Why graphs are great: the power of infographics

19 July 2023

Will you publish a story online using only text? Good luck. Chances are your reader will tune out before it even gets interesting. Don’t beat yourself up, it’s not your fault. The online world is dominantly visual: images keep the scrolling audience captivated. The alphabet alone won't cut it: when presenting data you can’t do without infographics.


Our brains are only human: as soon as they are presented with a task - in this case: processing a text - they look for visual elements to make things easier for themselves. After all, information that is presented visually can be stored much faster than text alone.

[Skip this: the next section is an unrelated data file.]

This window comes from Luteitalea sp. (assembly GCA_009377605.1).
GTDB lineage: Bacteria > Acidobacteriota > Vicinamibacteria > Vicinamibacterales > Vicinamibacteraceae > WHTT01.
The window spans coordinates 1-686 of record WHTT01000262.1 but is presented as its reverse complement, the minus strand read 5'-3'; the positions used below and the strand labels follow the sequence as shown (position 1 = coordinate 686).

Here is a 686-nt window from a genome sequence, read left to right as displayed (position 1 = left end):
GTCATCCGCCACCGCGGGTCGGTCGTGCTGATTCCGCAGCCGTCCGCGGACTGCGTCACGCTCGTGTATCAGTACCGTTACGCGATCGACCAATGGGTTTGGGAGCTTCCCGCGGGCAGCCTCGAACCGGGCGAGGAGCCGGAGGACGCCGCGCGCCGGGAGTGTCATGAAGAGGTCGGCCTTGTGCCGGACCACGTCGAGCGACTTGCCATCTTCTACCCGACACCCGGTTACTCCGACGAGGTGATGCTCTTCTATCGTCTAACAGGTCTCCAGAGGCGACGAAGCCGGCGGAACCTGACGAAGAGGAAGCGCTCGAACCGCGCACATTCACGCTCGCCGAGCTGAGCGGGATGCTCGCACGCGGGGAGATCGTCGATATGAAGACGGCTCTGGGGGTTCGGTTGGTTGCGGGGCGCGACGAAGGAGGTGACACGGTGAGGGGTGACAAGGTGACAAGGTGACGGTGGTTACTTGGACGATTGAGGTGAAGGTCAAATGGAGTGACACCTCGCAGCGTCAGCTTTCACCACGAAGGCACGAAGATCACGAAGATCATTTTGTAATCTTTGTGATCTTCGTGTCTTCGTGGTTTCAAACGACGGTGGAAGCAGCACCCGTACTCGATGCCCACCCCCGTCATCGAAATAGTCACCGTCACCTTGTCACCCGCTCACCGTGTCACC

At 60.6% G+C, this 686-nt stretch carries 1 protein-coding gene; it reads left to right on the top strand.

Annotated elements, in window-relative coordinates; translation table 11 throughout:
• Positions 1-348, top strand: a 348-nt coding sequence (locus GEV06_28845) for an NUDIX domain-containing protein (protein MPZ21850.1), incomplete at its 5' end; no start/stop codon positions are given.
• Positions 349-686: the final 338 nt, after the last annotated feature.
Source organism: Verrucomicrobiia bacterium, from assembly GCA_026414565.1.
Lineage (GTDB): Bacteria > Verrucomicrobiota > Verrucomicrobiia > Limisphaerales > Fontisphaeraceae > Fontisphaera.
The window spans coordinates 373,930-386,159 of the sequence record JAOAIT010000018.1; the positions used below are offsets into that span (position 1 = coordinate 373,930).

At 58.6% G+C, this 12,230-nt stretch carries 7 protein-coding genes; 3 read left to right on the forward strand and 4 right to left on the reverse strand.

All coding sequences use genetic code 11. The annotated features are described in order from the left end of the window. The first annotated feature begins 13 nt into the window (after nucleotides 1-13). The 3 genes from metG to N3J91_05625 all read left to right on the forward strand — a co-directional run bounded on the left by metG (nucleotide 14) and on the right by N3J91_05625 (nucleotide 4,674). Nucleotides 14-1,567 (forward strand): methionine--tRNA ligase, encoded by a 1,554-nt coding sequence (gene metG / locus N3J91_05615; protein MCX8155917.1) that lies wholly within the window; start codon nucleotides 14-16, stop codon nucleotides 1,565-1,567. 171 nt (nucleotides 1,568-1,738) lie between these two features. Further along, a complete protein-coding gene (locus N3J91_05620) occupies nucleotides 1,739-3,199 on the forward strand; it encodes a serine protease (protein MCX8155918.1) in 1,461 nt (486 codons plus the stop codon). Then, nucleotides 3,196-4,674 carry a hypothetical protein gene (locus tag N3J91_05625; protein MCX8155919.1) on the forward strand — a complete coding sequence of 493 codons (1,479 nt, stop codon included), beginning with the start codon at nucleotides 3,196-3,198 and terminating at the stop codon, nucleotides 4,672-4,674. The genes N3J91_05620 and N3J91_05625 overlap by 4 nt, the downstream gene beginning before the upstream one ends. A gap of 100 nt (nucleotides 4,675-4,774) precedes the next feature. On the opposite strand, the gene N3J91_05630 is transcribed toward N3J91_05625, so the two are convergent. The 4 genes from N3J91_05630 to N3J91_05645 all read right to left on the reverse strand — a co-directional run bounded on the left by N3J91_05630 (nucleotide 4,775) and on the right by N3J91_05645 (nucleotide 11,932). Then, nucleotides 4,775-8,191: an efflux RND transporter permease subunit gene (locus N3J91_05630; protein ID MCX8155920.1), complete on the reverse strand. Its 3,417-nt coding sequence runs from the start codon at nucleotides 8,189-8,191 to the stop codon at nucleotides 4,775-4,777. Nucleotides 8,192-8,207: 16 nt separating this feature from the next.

An infographic is therefore first and foremost a tool for the human brain. Apart from supporting the memory function of our brain, infographics have another visual added value: they make your page more appealing for the reader. They liven up the layout, add colour and breath air on the page.

What makes a good infographic?

Nomen est omen: an infographic consists mainly of info. Its primary goal is to ensure the reader understands something they didn't already know. You are not doing anyone a favour with an infographic that looks nice but conveys no intel. On the other hand, the same reader has precious little use for an infographic brimming with interesting data that is hopelessly complex. 

The ideal infographic is reliable, accessible and attractive.

1. Reliable